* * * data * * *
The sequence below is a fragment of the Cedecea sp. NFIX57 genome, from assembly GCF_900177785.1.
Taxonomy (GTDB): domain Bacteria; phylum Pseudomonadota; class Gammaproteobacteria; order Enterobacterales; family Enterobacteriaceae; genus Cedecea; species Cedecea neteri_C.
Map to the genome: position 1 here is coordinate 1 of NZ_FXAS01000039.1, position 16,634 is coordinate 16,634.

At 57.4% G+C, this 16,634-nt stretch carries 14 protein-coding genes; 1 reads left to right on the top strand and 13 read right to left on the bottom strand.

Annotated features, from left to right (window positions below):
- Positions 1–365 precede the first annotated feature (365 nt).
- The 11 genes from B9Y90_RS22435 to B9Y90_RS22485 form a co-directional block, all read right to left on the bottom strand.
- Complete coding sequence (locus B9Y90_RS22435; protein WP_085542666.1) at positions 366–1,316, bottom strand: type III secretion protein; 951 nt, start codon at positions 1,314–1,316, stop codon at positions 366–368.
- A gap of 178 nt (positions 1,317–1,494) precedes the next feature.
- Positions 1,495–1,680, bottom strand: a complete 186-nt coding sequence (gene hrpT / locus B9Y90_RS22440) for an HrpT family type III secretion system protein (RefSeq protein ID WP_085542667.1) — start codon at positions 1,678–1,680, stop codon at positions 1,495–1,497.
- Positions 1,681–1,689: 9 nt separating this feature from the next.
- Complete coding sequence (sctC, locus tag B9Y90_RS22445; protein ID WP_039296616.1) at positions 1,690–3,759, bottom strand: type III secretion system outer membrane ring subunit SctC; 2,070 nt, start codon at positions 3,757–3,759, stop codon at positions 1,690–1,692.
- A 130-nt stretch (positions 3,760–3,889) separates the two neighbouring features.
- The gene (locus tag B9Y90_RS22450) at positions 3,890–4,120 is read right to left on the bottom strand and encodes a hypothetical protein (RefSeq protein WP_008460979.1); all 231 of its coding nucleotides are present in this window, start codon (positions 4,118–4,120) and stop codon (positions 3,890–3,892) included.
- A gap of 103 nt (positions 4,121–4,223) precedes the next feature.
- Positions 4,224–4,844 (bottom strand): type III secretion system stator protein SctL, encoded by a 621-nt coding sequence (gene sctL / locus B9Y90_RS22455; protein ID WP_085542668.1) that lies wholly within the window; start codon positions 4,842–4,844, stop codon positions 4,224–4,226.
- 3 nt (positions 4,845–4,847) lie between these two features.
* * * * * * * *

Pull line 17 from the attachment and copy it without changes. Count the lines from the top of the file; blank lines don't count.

- 3 nt (positions 4,845–4,847) lie between these two features.